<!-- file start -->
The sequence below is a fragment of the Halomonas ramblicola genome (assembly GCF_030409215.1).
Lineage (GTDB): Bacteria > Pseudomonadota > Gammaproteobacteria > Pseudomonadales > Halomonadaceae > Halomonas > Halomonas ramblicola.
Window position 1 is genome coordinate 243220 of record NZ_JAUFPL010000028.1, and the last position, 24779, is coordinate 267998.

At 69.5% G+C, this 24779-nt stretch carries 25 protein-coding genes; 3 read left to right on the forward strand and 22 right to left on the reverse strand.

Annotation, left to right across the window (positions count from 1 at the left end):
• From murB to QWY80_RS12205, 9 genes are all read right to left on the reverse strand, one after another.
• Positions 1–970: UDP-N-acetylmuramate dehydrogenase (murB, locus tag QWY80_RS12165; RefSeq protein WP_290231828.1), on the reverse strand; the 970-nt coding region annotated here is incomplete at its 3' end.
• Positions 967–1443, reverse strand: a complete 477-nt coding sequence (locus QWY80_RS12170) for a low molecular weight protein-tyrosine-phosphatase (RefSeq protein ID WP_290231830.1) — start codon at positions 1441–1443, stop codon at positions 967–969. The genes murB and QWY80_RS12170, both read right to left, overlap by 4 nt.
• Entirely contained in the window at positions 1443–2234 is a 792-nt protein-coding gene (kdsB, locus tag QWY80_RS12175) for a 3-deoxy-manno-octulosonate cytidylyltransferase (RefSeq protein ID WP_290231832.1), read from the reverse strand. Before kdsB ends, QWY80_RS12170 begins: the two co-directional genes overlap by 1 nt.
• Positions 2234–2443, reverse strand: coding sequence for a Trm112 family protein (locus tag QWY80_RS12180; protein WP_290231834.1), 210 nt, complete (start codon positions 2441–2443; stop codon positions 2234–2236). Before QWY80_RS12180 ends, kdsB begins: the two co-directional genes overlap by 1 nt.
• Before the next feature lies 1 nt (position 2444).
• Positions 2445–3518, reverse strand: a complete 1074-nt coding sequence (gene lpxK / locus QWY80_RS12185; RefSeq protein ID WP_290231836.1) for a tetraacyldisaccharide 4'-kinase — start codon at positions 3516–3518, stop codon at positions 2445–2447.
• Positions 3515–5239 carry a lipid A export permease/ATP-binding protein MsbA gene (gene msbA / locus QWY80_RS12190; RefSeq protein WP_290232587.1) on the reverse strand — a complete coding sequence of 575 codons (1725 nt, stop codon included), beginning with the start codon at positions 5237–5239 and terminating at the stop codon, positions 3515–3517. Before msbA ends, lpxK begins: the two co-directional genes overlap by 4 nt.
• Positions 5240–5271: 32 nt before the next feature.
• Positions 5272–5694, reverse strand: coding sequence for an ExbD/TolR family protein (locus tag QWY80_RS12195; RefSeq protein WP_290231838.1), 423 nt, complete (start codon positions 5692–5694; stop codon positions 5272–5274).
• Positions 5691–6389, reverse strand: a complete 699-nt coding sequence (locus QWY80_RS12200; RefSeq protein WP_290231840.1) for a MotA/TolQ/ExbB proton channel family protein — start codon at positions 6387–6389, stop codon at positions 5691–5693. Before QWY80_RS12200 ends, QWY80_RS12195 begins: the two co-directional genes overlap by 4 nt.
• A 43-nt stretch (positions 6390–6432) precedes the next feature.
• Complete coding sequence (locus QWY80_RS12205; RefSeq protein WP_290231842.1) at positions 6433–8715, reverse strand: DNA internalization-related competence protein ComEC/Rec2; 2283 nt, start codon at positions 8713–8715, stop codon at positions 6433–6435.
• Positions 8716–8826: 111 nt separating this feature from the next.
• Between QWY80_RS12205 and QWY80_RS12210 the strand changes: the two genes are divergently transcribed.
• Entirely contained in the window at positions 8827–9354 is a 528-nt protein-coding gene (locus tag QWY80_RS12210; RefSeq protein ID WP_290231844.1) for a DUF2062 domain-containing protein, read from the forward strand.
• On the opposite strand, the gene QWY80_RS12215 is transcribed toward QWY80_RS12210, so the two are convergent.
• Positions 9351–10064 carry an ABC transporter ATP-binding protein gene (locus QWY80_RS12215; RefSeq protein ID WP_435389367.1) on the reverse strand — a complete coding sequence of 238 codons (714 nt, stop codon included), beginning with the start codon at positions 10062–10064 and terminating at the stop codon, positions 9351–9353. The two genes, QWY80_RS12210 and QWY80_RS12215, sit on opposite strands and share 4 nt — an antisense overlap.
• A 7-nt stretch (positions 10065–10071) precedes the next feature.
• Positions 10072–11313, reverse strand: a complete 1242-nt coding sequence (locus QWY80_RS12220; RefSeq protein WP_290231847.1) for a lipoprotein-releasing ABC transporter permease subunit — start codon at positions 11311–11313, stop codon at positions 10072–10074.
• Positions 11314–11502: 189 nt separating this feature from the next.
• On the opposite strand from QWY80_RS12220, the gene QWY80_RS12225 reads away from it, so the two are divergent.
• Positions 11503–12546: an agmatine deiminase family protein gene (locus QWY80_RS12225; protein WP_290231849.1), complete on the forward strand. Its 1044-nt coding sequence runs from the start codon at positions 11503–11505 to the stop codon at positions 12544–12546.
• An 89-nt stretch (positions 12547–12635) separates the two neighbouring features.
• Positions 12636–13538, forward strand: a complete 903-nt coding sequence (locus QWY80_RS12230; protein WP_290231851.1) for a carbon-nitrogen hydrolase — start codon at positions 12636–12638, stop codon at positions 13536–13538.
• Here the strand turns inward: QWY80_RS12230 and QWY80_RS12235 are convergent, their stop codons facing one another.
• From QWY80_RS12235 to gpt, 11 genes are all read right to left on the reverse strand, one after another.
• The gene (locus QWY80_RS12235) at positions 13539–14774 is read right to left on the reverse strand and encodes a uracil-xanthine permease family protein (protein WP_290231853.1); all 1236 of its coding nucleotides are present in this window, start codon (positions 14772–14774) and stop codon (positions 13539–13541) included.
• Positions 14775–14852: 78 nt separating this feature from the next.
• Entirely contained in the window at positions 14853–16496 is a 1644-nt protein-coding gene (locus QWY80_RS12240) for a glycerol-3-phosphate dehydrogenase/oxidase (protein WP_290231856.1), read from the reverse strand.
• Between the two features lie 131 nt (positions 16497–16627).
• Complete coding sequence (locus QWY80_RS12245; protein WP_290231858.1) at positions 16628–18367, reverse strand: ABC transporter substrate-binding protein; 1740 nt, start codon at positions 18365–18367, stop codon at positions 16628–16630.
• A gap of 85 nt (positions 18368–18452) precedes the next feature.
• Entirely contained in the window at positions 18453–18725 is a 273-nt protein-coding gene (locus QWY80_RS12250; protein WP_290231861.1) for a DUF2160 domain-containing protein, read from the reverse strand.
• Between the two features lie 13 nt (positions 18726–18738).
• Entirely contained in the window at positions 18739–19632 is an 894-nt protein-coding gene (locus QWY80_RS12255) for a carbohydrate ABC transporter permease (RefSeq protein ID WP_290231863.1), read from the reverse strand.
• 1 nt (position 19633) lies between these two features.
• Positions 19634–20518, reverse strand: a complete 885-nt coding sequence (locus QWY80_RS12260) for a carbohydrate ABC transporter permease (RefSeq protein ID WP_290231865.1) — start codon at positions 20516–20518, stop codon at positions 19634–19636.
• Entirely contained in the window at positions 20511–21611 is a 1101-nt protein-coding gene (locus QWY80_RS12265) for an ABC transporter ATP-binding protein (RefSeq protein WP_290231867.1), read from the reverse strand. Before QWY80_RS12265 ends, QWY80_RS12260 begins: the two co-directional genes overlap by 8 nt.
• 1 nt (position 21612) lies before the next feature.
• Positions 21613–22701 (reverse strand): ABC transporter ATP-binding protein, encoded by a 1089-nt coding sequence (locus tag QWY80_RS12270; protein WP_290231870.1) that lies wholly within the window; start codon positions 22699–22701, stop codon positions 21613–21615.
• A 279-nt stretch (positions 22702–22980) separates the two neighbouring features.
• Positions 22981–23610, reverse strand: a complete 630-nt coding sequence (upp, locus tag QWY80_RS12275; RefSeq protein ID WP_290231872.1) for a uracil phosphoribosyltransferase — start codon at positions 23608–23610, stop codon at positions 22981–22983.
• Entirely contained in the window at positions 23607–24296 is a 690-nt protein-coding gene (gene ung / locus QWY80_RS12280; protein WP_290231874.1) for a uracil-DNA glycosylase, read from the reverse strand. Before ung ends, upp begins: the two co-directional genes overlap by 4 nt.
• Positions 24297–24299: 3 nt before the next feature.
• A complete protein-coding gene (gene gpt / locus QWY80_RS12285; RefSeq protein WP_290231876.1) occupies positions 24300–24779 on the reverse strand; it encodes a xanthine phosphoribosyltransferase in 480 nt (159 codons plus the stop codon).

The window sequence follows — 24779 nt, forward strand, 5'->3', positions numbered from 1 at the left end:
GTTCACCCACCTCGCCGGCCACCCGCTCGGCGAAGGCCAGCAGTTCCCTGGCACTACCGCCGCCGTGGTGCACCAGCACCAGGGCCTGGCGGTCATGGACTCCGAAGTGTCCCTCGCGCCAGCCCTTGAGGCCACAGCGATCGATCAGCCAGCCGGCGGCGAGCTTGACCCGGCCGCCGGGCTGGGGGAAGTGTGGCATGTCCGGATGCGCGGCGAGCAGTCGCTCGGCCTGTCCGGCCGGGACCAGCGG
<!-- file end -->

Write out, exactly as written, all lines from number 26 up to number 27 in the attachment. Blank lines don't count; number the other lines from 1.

• Positions 11314–11502: 189 nt separating this feature from the next.
• On the opposite strand from QWY80_RS12220, the gene QWY80_RS12225 reads away from it, so the two are divergent.